Last night on our way to Los Banos from Sta. Rosa, something Randy said made me feel that we have an even better chance to catch the thief who broke into our house. I immediately called up Dodong and instructed him to start checking a specific CCTV footage during the time of the burglary.
When we got home, our maid and houseboys (we hired more men) were all huddled in the TV area with Dodong, watching the CCTV footages. We joined in, and so did Raviv. Raviv was with us as we realized that there was not one but actually two thieves who broke in. And we also realized that on that fateful night our gate was left unlocked (Dodong obviously got mad because he religiously locks the gate—but during that night he was in Sta. Rosa and no one bothered to lock the gate anymore. Grrr!) and we saw how the thieves just pushed the gate open. Raviv was also there when Dodong told me that a few “nights” (around 1 a.m.) ago one of our houseboys saw two men peeking into our yard from the gate, and when he approached the men they said, “May tao!” and ran away.
As I was putting Raviv to sleep, he started asking about the thieves. “Nanay, why are the police slow in catching the thieves?” I forgot how I answered, but I did. Then, “Nanay, why did we leave the gate open?” I answered truthfully, that Kuya Joenard forgot to. I told him to sleep already. But, “Nanay, what if the thieves come back again?” Randy said that if the thieves do we will be able to catch them, because we already have someone guarding us at night. And we got back Bella, our Belgian malinois. Plus we are making our fence higher, and we are getting more dogs.
But instead of sleeping, Raviv kept asking more and more questions about the thieves. When we asked him whether he’s scared, his face crumpled, fat tears started to roll down his cheeks and he was choking sobs. I hugged him and promised to him (but more to myself, actually) that I’ll never ever let anything bad happen to him. I won’t even let anything traumatize him.
I’m the kind of parent who very rarely sugarcoats things. I believe in telling children the truth. When Raviv asked how he was born, I never told him that a stork brought him to us. Instead, I searched on Youtube a video of a woman giving birth, and showed it to him. The look on Raviv’s face as he realized how he was born was unforgettable! He even begged me to stop, hehe. This is the reason why Raviv never bugged me to give him a baby brother or a baby sister.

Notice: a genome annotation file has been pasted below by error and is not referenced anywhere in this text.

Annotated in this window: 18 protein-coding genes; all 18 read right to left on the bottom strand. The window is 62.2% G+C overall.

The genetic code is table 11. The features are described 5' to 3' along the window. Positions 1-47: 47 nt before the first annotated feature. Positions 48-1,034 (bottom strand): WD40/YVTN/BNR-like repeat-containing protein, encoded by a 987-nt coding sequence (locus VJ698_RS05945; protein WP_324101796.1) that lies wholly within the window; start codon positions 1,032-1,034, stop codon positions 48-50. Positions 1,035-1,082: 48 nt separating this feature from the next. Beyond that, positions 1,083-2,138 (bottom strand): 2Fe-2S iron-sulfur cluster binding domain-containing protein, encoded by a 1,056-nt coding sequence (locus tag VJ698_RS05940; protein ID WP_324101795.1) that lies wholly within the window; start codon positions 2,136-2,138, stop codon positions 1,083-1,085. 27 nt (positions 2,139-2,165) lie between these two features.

But last night, I realized that truly, there are some things that should be kept from children. We never realized that my feeling-Nancy Drew moves and talk would cause Raviv so much terror. Then I remembered that when I was 6 or 7 years old, I heard my parents and their friends talking lengthily about a house that has been broken into by thieves. That night, I had a nightmare that felt so real: I heard that the thieves were threatening our next door neighbor. I was paralyzed with fear, and I could still remember how my body went frigid. I was sleeping squeezed between my parents, yet I was so scared. Sometimes, I would think that it was not merely a nightmare—it really happened but my parents just didn’t want to tell me to protect me.
After a long stretch of not bedwetting, Raviv wet the bed last night. Even as I hugged him to sleep, I know he was still terrified.
Then when I woke up today, the first on my Facebook newsfeed was about the 2-year-old Lane Graves who was dragged by an alligator in Disneyworld in Florida.
If you haven’t heard of it yet, a family was vacationing in Disneyworld. At about 9 p.m. the parents were watching an outdoor movie and their toddler boy went to the lagoon and waded his feet in very shallow water. Suddenly, an alligator came from nowhere and dragged the boy. Both parents jumped to the rescue and wrestled with the alligator. The father even tried to pry open the alligator’s mouth, to no avail. After 17 hours of search and rescue operation, the dead body of Lane Graves was found. The only consolation was that there were only a few bite marks, and he died of drowning (not of being eaten or being bitten viciously).
SOURCE Rest in peace, little boy. You were loved by your parents.
Worse, some people are bashing the parents for being negligent. Tsk. I understand that indeed for probably about a minute, they could have been. They could have too engrossed in the movie they’re watching, they could have been tired to run after Lane, they could have been arguing or talking about something important. Or they could just never have thought a gator would do it since they were in a populated area. So yes, they could have made a mistake. But what parent doesn’t? Randy said that he’s sure both parents are wracked with guilt, and are blaming themselves every second. Probably for the rest of their lives. And to wrestle your child from the mouth of a gator and fail!
For me, what makes it very painful is the fact that in the last few seconds of this boy’s short life, it was fear that he felt. Just thinking about the sheer terror that this boy felt until his last breath breaks my heart. Again, I promised myself that I would do everything in my power to ensure that Raviv will not experience anything that would scar him for life. But tonight as I am blogging, I realized that it is impossible. And that’s the scariest part of being a parent.
“In the face of seemingly troubled times, we can be confident in our heartfelt prayers. We can pray over our children for their futures, not just their protection. We can pray circles around our children to grow them up in God’s hand.” – Heather Riggleman